If the extra peaks seem irregular or noisy, do not occur in all samples, and occur at temperatures less than 70 ºC, then these peaks may not represent real PCR products and instead may represent artifacts caused by instrument settings.

 

Usually extra peaks caused by secondary products are smooth and regular, occur reproducibly in most samples, and occur at temperatures greater than 70 ºC. Characterization of the product by agarose gel electrophoresis is the best way to distinguish between these cases. If only one band appears by agarose gel then the extra peaks in the dissociation curve are instrument artifacts and not real products. If this is the case, refer to the thermal cycler user manual, and confirm that all instrument settings (smooth factor, etc.) are set to their optimal values.

 

FAQ ID -90990
How do I quantify gene expression levels if the amplification efficiencies are different between the genes of interest and endogenous reference gene?

The REST 2009 (Relative Expression Software Tool) software applies mathematic models that compensate for the different PCR efficiencies of the gene of interest and reference genes. In addition, the software can use multiple reference gene normalization to improve the reliability of result, as well as provides statistical information suitable for robust comparison of expression in groups of treated and untreated. QIAGEN offers the REST 2009 software free of charge.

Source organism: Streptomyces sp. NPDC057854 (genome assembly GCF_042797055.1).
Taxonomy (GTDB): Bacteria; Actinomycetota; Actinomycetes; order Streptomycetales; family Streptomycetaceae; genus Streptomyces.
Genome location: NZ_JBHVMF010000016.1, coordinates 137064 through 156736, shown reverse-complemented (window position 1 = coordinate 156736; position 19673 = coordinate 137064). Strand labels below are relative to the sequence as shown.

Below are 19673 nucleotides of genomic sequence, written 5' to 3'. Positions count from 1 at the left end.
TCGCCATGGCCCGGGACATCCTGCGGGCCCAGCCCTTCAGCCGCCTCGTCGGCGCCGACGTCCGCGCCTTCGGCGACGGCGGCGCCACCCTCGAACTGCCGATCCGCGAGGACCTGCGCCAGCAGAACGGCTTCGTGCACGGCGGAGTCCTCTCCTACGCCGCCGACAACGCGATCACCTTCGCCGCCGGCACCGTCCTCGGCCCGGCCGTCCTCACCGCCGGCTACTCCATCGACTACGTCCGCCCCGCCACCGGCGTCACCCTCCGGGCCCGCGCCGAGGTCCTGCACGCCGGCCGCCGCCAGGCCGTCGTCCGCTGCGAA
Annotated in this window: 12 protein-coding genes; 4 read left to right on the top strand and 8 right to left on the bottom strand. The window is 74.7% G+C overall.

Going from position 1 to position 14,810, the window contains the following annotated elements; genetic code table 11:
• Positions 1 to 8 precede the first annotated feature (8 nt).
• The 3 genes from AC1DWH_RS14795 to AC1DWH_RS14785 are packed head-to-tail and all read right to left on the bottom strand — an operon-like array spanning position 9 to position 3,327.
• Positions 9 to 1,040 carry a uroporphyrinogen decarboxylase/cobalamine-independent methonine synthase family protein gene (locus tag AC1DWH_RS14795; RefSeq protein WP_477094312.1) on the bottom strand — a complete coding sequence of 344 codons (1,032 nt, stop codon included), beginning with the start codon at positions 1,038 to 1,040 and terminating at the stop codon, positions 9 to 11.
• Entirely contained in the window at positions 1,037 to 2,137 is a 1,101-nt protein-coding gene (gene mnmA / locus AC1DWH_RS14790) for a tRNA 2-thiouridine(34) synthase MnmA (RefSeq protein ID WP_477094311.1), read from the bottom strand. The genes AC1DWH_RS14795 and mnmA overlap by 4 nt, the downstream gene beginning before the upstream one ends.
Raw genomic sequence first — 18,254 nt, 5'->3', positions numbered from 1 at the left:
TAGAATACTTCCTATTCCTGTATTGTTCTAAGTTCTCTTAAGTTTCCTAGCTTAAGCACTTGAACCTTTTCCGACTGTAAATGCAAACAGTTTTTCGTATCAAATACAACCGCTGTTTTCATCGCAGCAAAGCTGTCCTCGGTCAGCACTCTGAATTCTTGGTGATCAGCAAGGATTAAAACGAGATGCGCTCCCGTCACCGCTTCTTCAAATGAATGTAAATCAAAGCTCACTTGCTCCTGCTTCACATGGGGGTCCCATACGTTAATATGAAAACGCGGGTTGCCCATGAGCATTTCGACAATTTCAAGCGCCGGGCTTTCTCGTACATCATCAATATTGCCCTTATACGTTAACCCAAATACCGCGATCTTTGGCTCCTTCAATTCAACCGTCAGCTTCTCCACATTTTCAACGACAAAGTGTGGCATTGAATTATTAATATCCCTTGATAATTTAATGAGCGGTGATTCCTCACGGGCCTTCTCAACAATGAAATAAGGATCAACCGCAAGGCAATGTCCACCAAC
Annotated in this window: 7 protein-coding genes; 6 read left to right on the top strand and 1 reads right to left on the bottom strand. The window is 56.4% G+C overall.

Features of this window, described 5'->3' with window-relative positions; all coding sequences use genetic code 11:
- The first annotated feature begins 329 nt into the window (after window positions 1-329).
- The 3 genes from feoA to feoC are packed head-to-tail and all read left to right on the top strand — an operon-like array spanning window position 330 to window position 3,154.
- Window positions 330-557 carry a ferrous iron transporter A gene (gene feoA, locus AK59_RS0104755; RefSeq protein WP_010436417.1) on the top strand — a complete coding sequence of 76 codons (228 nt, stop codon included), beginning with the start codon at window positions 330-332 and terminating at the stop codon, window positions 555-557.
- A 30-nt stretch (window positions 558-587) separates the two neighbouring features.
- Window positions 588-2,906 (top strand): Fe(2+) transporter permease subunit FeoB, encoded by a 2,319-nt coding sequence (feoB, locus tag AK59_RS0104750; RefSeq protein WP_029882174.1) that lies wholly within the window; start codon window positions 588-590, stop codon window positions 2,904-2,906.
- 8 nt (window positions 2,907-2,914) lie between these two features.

FAQ ID -9095
How do the FastLane Cell cDNA Kit and QuantiTect Reverse Transcription Kit eliminate genomic DNA contamination?
The FastLane Cell cDNA Kit and QuantiTect Reverse Transcription Kit contain a unique buffer, called gDNA Wipeout Buffer, which ensures complete removal of gDNA after a brief incubation step.
FAQ ID -783
What is the threshold cycle or Ct value?
The Ct or threshold cycle value is the cycle number at which the fluorescence generated within a reaction crosses the fluorescence threshold, a fluorescent signal significantly above the background fluorescence. At the threshold cycle, a detectable amount of amplicon product has been generated during the early exponential phase of the reaction. The threshold cycle is inversely proportional to the original relative expression level of the gene of interest.
FAQ ID -2682
What do I do if no fluorescent signal is detected in a real-time PCR assay?

Check the template quality and integrity by amplifying an endogenous control gene. Check the amplicon by QIAxcel Advanced system or agarose gel electrophoresis to show that amplification was successful.

 

Determine whether the gene of interest is expressed in your sample. See How can I find out if my gene of interest is express in a specific tissue type or cell line.  Ensure the assay setup and cycling conditions are correct, and that the data collection channel matches the emission wavelength of the fluorescent dye used. Use a control sample in which the gene of interest is definitely expressed.